Annually we South Africans celebrate Human Rights day. This day is a reminder of the freedom struggle by fighters, some who paid with their lives, blood and extended periods of incarceration. It also signifies the rejection of discrimination, alienation, intolerance and prejudice.
The big question: are we living this culture of human rights? To be brutally honest NO WE ARE NOT. Helen Zille’s recent tweet, “For those claiming legacy of colonialism was ONLY negative, think of our independent judiciary, transport infrastructure, piped water etc.” In Matthew 15:18 “But the things that come out of the mouth come from the heart, and these things defile a man”. Many white South Africans believe what Helen Zille uttered in her tweet to be true.
Moving on to the spur incident between adults in front of children. A white man and a black lady had a heated confrontation. He utters the words followed by taunting her “Ek sal jou n p*** klap gee”. My oh my, when I viewed the video my blood boiled. An argument about kids being kids turned racial and man-on-woman violence transpired in what seemed like a split second. My first thought was that if she was accompanied by a man he would not have dared to confront her in that manner and secondly how he spoke down to her as if she is a second class citizen. Twitter is abuzz with political parties like the Economic Freedom Fighters requesting his address. An injustice to one is an injustice to all. Is there an underlying current, an eruption or a Tsunami of ill feelings about the past never dealt with before that is coming to the fore now?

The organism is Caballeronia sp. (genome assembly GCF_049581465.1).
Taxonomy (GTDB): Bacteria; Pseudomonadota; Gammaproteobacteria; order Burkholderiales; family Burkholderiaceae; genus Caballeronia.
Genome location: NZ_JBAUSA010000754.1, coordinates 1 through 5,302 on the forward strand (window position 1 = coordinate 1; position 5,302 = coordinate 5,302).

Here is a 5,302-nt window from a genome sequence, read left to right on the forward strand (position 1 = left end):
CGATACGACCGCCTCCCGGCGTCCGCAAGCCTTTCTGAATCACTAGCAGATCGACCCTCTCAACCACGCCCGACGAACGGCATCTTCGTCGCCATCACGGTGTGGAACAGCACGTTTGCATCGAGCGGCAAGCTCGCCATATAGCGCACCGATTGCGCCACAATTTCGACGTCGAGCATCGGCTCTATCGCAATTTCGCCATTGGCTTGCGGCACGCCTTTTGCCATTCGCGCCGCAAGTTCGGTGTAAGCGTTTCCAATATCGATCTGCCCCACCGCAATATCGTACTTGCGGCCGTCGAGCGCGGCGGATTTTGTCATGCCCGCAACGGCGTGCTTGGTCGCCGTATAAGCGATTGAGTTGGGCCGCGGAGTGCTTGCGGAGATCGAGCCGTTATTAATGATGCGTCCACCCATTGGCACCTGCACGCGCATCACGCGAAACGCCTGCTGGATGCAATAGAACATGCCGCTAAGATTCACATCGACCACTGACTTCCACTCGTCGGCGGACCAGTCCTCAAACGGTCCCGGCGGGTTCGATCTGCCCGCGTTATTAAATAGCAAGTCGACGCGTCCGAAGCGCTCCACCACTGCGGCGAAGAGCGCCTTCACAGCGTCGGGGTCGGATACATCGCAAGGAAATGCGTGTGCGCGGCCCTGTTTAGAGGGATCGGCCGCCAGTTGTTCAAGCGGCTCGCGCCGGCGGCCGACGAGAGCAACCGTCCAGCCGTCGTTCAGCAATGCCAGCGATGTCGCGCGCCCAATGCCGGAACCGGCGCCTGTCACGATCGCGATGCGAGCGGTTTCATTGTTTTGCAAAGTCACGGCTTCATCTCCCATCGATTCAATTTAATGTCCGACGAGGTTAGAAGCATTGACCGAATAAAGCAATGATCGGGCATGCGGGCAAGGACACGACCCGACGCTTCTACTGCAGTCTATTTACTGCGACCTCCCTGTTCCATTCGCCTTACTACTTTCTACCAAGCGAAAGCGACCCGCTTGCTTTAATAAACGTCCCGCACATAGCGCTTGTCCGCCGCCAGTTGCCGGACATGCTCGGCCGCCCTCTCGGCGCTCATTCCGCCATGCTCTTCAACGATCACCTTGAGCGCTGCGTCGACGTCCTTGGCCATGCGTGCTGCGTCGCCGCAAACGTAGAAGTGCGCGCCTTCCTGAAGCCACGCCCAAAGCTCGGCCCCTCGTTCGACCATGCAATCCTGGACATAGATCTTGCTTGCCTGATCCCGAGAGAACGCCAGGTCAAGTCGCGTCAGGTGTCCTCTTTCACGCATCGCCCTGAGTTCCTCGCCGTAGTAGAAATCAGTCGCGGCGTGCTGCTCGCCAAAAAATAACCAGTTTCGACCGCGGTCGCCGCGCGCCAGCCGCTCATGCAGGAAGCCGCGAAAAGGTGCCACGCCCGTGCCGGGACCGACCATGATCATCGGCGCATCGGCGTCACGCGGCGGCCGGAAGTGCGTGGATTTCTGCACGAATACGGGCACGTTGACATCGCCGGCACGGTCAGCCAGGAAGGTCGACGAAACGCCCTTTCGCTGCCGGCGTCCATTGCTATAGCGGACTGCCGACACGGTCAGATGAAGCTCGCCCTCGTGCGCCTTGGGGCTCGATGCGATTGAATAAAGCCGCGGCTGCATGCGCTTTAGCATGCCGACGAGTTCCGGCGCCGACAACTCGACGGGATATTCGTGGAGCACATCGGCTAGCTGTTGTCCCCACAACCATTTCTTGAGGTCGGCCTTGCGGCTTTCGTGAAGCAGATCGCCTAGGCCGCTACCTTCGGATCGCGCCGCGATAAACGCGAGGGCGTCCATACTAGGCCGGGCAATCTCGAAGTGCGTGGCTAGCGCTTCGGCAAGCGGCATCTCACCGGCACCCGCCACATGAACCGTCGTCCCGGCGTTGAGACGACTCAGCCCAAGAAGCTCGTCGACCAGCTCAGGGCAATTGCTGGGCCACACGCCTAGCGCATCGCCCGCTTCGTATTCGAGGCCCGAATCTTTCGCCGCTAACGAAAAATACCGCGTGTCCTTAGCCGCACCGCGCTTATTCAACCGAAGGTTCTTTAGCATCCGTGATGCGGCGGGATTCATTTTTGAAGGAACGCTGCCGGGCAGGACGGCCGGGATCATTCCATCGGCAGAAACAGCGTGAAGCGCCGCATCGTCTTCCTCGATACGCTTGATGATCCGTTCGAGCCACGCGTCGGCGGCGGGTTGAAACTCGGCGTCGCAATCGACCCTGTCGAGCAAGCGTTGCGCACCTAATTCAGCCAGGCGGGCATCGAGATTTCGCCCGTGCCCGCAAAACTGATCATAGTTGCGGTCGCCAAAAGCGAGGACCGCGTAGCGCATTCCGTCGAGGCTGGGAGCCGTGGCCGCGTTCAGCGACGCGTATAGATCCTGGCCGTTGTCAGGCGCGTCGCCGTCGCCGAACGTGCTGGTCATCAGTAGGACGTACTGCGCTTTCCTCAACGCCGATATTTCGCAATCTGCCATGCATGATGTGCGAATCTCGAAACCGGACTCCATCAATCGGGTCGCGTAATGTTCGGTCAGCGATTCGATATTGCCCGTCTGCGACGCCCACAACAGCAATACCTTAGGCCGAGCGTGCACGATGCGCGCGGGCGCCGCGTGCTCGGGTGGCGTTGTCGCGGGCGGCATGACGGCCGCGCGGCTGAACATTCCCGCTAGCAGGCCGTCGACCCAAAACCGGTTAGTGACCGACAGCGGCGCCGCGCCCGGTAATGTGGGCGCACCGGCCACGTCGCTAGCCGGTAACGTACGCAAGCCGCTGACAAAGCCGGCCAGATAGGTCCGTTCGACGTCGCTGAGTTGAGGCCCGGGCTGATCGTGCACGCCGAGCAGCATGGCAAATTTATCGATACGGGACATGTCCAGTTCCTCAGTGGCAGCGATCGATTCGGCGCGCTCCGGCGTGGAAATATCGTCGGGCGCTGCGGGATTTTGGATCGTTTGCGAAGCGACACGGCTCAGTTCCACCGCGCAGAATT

The so-called Rainbow Nation seems to depict a bubble that will burst soon. The political landscape has changed drastically. Party party lines seems to have blurred since coalitions and marriages were concluded. Leadership and economic transformation is as scarce as chicken teeth. The economic climate is further exasperated with the fight against poverty and unemployment is at an all time high. This seems to be a recipe for disaster but no one is anticipating how this cookie will crumble.
My fellow South Africans change is not going to come from a political platform. Political parties’ first priority is to get elected and the second to be re-elected. The focus now is on 2019 national elections and not the plight of the poor or addressing issues on the ground. Human Rights Day should be a reminder that one cannot brush issues under the carpet with the hope that you will forgive and forget and the future will be bright. The first step is to admit we have a problem and that racism, discrimination and oppression still exists, and deal with it once and for all. This is not an overnight process but one can only succeed when you take the first step. That’s when we will eradicate all that this day truly represents.